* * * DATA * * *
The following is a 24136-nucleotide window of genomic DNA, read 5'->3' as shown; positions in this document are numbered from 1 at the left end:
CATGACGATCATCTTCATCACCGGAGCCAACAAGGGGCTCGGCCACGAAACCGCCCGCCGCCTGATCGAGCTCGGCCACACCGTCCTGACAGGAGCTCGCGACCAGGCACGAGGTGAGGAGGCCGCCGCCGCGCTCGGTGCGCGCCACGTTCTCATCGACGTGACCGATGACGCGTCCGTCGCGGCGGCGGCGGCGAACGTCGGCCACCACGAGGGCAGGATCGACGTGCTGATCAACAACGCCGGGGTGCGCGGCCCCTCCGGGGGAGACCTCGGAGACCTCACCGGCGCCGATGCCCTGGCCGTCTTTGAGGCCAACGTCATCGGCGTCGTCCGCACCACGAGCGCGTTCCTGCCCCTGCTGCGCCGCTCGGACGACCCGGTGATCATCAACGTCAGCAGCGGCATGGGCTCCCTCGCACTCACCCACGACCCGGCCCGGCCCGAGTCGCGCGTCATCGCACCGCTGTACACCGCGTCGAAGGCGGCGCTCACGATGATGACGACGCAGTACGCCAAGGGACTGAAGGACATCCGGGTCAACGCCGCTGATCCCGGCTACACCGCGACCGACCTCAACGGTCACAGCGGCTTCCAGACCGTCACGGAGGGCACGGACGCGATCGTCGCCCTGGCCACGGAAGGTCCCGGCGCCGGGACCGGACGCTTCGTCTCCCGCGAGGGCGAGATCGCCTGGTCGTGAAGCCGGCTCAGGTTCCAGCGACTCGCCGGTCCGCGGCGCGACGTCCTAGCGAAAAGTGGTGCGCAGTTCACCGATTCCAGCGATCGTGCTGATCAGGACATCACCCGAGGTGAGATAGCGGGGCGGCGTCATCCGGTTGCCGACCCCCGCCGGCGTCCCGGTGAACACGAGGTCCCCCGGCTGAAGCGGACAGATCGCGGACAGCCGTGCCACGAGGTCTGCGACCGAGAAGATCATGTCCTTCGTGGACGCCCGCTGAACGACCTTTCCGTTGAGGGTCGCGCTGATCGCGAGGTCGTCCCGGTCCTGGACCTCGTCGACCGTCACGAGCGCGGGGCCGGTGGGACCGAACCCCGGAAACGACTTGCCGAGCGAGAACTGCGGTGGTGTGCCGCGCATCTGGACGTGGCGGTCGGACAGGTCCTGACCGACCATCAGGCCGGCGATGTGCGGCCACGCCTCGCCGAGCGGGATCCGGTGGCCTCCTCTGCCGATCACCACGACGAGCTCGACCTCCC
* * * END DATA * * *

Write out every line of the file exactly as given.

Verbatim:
The following is a 24136-nucleotide window of genomic DNA, read 5'->3' as shown; positions in this document are numbered from 1 at the left end:
CATGACGATCATCTTCATCACCGGAGCCAACAAGGGGCTCGGCCACGAAACCGCCCGCCGCCTGATCGAGCTCGGCCACACCGTCCTGACAGGAGCTCGCGACCAGGCACGAGGTGAGGAGGCCGCCGCCGCGCTCGGTGCGCGCCACGTTCTCATCGACGTGACCGATGACGCGTCCGTCGCGGCGGCGGCGGCGAACGTCGGCCACCACGAGGGCAGGATCGACGTGCTGATCAACAACGCCGGGGTGCGCGGCCCCTCCGGGGGAGACCTCGGAGACCTCACCGGCGCCGATGCCCTGGCCGTCTTTGAGGCCAACGTCATCGGCGTCGTCCGCACCACGAGCGCGTTCCTGCCCCTGCTGCGCCGCTCGGACGACCCGGTGATCATCAACGTCAGCAGCGGCATGGGCTCCCTCGCACTCACCCACGACCCGGCCCGGCCCGAGTCGCGCGTCATCGCACCGCTGTACACCGCGTCGAAGGCGGCGCTCACGATGATGACGACGCAGTACGCCAAGGGACTGAAGGACATCCGGGTCAACGCCGCTGATCCCGGCTACACCGCGACCGACCTCAACGGTCACAGCGGCTTCCAGACCGTCACGGAGGGCACGGACGCGATCGTCGCCCTGGCCACGGAAGGTCCCGGCGCCGGGACCGGACGCTTCGTCTCCCGCGAGGGCGAGATCGCCTGGTCGTGAAGCCGGCTCAGGTTCCAGCGACTCGCCGGTCCGCGGCGCGACGTCCTAGCGAAAAGTGGTGCGCAGTTCACCGATTCCAGCGATCGTGCTGATCAGGACATCACCCGAGGTGAGATAGCGGGGCGGCGTCATCCGGTTGCCGACCCCCGCCGGCGTCCCGGTGAACACGAGGTCCCCCGGCTGAAGCGGACAGATCGCGGACAGCCGTGCCACGAGGTCTGCGACCGAGAAGATCATGTCCTTCGTGGACGCCCGCTGAACGACCTTTCCGTTGAGGGTCGCGCTGATCGCGAGGTCGTCCCGGTCCTGGACCTCGTCGACCGTCACGAGCGCGGGGCCGGTGGGACCGAACCCCGGAAACGACTTGCCGAGCGAGAACTGCGGTGGTGTGCCGCGCATCTGGACGTGGCGGTCGGACAGGTCCTGACCGACCATCAGGCCGGCGATGTGCGGCCACGCCTCGCCGAGCGGGATCCGGTGGCCTCCTCTGCCGATCACCACGACGAGCTCGACCTCCC